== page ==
Evander Holyfield is widely considered to be one of the greatest boxers to ever live, and one of his sons is hoping to carry on the tradition when he makes his professional fighting debut later this year.
At a news conference for the Sergey Kovalev-Canelo Alvarez fight on Wednesday evening, Main Events promoter Kathy Duva announced that 21-year-old Evan Holyfield will make his pro boxing debut on the undercard of a Nov. 2 event that will be shown on the streaming service DAZN. As Dan Rafael of ESPN notes, Main Events recently signed Evan and is the same promotion company that represented Evander throughout much of his career.
Evander, of course, was a cruiserweight and heavyweight. He remains the only boxer in history to win the undisputed championship in two weight classes. Evan currently fights as a middleweight.
Another one of Evander’s sons, Elijah, played football at Georgia and was in training camp with the Carolina Panthers this summer, though he did not make the regular season roster.
As you can see, the Holyfield family is loaded with athletes. Evan will have the tough task of having to live up to the enormous expectations his father created, which will not be easy. Hopefully he’s able to enjoy a successful career.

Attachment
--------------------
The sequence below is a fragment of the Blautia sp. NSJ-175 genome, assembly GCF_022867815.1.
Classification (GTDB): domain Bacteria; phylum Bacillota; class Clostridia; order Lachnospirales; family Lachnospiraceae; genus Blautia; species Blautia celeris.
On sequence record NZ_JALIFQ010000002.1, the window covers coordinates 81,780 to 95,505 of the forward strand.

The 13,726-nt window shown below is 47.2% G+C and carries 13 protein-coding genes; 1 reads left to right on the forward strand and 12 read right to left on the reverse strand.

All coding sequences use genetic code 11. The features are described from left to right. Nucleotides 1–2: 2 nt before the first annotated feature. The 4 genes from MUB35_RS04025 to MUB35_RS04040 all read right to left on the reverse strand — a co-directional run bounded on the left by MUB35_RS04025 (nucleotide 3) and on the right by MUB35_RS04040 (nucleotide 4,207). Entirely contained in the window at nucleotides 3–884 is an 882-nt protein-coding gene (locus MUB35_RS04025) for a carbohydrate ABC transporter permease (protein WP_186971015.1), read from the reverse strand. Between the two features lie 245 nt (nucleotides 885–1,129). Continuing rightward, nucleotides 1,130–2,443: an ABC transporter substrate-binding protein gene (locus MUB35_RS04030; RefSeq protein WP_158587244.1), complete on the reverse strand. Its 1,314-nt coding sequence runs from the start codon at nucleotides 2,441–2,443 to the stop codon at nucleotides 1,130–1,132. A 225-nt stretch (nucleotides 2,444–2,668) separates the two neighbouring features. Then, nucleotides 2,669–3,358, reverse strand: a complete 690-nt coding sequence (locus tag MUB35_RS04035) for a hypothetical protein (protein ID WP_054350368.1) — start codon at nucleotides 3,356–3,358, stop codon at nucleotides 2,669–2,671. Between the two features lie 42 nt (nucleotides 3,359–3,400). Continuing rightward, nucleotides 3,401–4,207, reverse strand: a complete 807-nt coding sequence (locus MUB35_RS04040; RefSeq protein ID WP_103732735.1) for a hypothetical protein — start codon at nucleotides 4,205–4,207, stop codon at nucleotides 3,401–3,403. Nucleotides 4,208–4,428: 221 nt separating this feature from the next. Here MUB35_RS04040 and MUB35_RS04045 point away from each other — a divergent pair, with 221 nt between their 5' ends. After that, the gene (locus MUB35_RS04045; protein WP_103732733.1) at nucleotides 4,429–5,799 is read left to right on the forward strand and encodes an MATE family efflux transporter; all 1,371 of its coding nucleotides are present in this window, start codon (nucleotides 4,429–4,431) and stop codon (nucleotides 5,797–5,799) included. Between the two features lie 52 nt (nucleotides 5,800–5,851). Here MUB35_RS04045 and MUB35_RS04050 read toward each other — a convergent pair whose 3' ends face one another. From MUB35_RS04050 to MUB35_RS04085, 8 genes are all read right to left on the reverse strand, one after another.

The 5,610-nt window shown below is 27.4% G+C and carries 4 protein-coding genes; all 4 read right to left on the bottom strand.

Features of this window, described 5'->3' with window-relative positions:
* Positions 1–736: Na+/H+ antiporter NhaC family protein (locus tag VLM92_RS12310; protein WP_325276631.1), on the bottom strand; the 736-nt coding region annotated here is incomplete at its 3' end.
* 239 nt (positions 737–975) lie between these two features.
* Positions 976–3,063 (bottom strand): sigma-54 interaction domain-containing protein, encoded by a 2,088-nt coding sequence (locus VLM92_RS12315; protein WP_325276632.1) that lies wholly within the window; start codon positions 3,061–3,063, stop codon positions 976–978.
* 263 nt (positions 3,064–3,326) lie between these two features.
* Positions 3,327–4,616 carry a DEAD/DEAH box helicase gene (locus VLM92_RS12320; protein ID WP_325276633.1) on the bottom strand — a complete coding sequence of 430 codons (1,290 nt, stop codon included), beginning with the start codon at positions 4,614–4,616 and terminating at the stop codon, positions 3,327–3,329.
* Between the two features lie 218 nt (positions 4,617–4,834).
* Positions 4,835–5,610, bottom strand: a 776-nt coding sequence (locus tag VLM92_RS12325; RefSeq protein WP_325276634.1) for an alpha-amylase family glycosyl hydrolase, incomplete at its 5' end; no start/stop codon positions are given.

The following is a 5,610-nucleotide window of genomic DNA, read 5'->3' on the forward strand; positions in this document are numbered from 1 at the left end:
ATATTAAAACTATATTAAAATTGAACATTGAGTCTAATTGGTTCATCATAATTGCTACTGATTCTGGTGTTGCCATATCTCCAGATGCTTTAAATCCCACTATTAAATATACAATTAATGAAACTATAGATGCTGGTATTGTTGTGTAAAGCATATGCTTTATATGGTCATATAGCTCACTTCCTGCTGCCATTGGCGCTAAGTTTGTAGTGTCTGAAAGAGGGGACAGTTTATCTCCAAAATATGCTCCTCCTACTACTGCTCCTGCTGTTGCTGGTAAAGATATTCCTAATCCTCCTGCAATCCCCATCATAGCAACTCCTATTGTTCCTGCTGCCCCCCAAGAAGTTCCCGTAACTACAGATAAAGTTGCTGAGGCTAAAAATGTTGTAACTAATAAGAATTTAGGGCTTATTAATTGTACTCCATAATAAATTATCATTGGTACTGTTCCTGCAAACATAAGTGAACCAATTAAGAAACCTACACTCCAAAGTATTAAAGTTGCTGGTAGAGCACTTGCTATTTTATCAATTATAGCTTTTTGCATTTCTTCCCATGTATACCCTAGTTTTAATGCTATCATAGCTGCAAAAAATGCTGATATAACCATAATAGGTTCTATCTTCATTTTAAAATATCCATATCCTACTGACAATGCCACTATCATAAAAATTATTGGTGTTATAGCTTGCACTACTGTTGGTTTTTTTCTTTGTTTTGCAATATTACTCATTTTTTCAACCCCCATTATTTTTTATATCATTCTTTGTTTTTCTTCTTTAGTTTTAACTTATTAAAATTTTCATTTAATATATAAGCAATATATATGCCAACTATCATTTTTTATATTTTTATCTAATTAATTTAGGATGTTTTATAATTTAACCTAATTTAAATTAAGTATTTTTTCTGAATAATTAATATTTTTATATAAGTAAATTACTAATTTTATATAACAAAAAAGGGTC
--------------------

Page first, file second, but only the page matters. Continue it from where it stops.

The Philadelphia Eagles could be the most banged up team in football after two weeks of the regular season, and head coach Doug Pederson feels his players need all the rest they can get to recover for Sunday’s game against the Detroit Lions.
On Wednesday, the Eagles decided to cancel practice in favor of a walkthrough. That is incredibly rare for an NFL team on the Wednesday before a Sunday game. Jeff McLane of the Philadelphia Inquirer said he can’t ever remember it happening for the team this early in the season, though they did hold walkthroughs in favor of practices on a couple of Wednesdays late last year.
I stand corrected. The #Eagles had only walkthroughs on the Wednesdays of Week 16 and 17 last year. But that was late in the season. Has never happened this early in the season. https://t.co/o3jvk4EWyh
— Jeff McLane (@Jeff_McLane) September 18, 2019
Monday night’s game in Atlanta was basically a blood bath for the Eagles. Starting wide receivers Alshon Jeffery and DeSean Jackson both left early with injuries (a calf injury for the former and hamstring injury for the latter), though neither is believed to be serious. Carson Wentz, Sidney Jones, Nelson Agholor, and Jason Kelce all had to go into the injury tent to be checked for concussions, but all were cleared. The most significant injury could be to defensive tackle Timmy Jernigan.
Jernigan is expected to miss 4-6 weeks. The veteran started on Monday in place of Malik Jackson, who suffered a season-ending foot injury in Week 1.
Several other players are dealing with minor injuries, so you get the point. Pederson is sacrificing preparation in the name of preservation. With how many players he has seen go down in two weeks, it’s hard to blame him.